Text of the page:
Do you want to build a snowman? A view into UX collaborative working

At Maxwell Forest we use a collaborative design process. We take elements of Agile and Lean design philosophy and tailor it to fit our own workflow, creating an open design culture in which we can form a greater number of diverse ideas to implement, combine or build off.

BACK TO THE DRAWING BOARD

Recently we began working on the new version of the Identity feature for Safedome. The original version was working but didn’t ‘feel’ right; aesthetically it would fail when too many email addresses were added. It wasn’t a great implementation or solution, and we knew we could create better, so we decided to clear the canvas and start again.

We gathered two UX designers, two engineers, two developers, our BA, the product manager and a QA tester. We identified the original problem and brainstormed some new ideas. Shared input was critical for fostering ownership in this part of the process. We then busted out my favorite (and essential) UX tools — pens and paper — and got our hands dirty.

BRAINSTORMING & SKETCHING

We rapidly filtered through many concepts, discarding the weaker ones to allow the cream to float to the top. We drew interfaces while we literally prodded and poked the drawings and cut-outs, gesturing with them how we would on a real device. This process instantly highlights what can work, what feels intuitive, and what feels easy to use before having to push pixels or program code.

Once we got to a point at which we all felt we’d hit upon a great interface, the developers went off and produced basic but functional versions of the screens we had drawn. To do this they utilized some of the premade components from the living style guide we’d put in place, which allows them to work without needing to wait for design approval.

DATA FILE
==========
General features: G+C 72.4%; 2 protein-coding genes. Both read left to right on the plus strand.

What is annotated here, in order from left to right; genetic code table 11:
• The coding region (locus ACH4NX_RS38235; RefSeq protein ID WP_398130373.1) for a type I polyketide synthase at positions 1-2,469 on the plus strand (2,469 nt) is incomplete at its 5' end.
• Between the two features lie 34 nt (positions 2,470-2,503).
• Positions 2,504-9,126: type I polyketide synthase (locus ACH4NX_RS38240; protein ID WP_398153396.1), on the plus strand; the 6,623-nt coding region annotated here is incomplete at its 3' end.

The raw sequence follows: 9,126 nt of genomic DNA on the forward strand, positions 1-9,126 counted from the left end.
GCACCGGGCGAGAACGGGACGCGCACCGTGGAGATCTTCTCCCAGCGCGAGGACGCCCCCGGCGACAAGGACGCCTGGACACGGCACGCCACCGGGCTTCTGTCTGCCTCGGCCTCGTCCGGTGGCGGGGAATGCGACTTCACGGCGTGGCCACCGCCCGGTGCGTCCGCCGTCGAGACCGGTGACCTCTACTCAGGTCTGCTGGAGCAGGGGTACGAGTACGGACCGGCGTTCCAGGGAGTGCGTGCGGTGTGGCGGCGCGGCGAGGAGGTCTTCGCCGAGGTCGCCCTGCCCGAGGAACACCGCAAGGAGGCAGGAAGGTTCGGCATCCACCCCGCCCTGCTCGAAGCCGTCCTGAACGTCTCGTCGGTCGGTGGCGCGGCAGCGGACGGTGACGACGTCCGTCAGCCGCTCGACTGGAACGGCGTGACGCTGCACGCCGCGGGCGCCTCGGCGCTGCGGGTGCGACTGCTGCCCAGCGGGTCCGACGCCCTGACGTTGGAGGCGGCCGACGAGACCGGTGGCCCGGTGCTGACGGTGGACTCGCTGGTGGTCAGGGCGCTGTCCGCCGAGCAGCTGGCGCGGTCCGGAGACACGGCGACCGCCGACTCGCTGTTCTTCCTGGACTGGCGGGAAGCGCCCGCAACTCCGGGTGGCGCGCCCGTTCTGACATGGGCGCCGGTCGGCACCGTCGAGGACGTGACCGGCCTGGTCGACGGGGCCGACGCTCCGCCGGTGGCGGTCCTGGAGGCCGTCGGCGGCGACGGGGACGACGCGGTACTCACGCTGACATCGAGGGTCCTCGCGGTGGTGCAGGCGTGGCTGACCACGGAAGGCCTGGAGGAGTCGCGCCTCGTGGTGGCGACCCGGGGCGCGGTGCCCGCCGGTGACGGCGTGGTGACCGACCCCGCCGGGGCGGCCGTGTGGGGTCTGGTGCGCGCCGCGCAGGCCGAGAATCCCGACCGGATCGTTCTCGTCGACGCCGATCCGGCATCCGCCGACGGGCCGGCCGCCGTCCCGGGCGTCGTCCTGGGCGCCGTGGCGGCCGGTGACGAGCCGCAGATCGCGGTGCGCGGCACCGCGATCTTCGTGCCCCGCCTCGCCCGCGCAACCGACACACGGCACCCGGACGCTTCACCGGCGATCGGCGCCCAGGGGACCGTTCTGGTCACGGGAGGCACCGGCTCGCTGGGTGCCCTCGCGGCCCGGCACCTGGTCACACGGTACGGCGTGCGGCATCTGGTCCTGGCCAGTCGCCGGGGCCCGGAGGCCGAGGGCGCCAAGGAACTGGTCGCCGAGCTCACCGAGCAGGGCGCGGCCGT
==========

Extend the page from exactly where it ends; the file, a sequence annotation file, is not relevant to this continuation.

FUNCTION & FORM (COME TOGETHER)

It wasn’t long before we were able to quickly test the new interface. We could click through the flow and make sure it was as clear and intuitive as we felt it was during the sketching phase. Meanwhile the designers translated the sketches into high fidelity designs, taking the essence of the drawings, adding detail and working them into an interface using the Safedome design patterns. Our BA opened the project’s Confluence and began to document the decisions we made about the application behaviour, while QA started writing tests for the new section of the app.

We repeated this process a number of times, each time bringing back a more refined version of the feature. Any problems we encountered emerged early in the process and were solved almost instantly.

STRONG PROCESS = BETTER RESULT

The strength of our approach lies in that everyone brings their own constraints and perspectives to the table. When sketching and discussing ideas, developers start from edge cases while designers start with a concept, a vision, and an overall more holistic view. In our experience, recognising and understanding edge cases within a broader context enables us to design a better experience for the end user.

Having an open design process also means we spend less time trying to convince and persuade; everyone is involved and aware of decisions from the beginning.

When everyone knows the problem and agrees on the solution, development and approval happen so much quicker. The result? A much better workflow and a better product.


Originally published on the Maxwell Forest Draw & Code blog December 23, 2015.

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